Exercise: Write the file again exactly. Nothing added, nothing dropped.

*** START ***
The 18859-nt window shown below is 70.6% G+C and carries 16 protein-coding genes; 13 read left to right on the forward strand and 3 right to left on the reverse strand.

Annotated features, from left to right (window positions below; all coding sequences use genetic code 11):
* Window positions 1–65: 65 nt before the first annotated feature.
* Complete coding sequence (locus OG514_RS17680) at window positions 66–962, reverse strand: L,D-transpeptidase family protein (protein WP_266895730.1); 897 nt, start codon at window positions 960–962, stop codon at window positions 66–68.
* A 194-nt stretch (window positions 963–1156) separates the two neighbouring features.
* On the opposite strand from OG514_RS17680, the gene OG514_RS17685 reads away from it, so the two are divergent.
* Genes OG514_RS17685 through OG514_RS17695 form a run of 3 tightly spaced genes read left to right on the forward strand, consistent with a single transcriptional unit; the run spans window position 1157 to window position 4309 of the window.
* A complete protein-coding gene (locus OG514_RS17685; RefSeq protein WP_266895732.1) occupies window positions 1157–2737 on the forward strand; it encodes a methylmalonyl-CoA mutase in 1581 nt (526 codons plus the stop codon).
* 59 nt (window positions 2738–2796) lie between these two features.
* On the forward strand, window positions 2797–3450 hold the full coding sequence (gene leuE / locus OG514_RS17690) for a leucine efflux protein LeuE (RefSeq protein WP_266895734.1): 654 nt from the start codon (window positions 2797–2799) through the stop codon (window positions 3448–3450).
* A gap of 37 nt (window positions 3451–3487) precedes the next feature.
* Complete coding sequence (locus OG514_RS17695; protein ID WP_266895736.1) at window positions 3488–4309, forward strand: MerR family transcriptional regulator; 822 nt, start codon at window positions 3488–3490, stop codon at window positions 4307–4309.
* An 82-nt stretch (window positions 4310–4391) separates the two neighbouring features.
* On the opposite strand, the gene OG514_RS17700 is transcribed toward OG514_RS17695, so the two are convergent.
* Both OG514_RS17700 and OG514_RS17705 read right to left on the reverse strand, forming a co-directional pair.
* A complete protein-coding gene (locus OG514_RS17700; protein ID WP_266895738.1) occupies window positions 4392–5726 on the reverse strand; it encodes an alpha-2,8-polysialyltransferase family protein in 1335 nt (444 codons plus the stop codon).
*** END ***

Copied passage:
The 18859-nt window shown below is 70.6% G+C and carries 16 protein-coding genes; 13 read left to right on the forward strand and 3 right to left on the reverse strand.

Annotated features, from left to right (window positions below; all coding sequences use genetic code 11):
* Window positions 1–65: 65 nt before the first annotated feature.
* Complete coding sequence (locus OG514_RS17680) at window positions 66–962, reverse strand: L,D-transpeptidase family protein (protein WP_266895730.1); 897 nt, start codon at window positions 960–962, stop codon at window positions 66–68.
* A 194-nt stretch (window positions 963–1156) separates the two neighbouring features.
* On the opposite strand from OG514_RS17680, the gene OG514_RS17685 reads away from it, so the two are divergent.
* Genes OG514_RS17685 through OG514_RS17695 form a run of 3 tightly spaced genes read left to right on the forward strand, consistent with a single transcriptional unit; the run spans window position 1157 to window position 4309 of the window.
* A complete protein-coding gene (locus OG514_RS17685; RefSeq protein WP_266895732.1) occupies window positions 1157–2737 on the forward strand; it encodes a methylmalonyl-CoA mutase in 1581 nt (526 codons plus the stop codon).
* 59 nt (window positions 2738–2796) lie between these two features.
* On the forward strand, window positions 2797–3450 hold the full coding sequence (gene leuE / locus OG514_RS17690) for a leucine efflux protein LeuE (RefSeq protein WP_266895734.1): 654 nt from the start codon (window positions 2797–2799) through the stop codon (window positions 3448–3450).
* A gap of 37 nt (window positions 3451–3487) precedes the next feature.
* Complete coding sequence (locus OG514_RS17695; protein ID WP_266895736.1) at window positions 3488–4309, forward strand: MerR family transcriptional regulator; 822 nt, start codon at window positions 3488–3490, stop codon at window positions 4307–4309.
* An 82-nt stretch (window positions 4310–4391) separates the two neighbouring features.
* On the opposite strand, the gene OG514_RS17700 is transcribed toward OG514_RS17695, so the two are convergent.
* Both OG514_RS17700 and OG514_RS17705 read right to left on the reverse strand, forming a co-directional pair.
* A complete protein-coding gene (locus OG514_RS17700; protein ID WP_266895738.1) occupies window positions 4392–5726 on the reverse strand; it encodes an alpha-2,8-polysialyltransferase family protein in 1335 nt (444 codons plus the stop codon).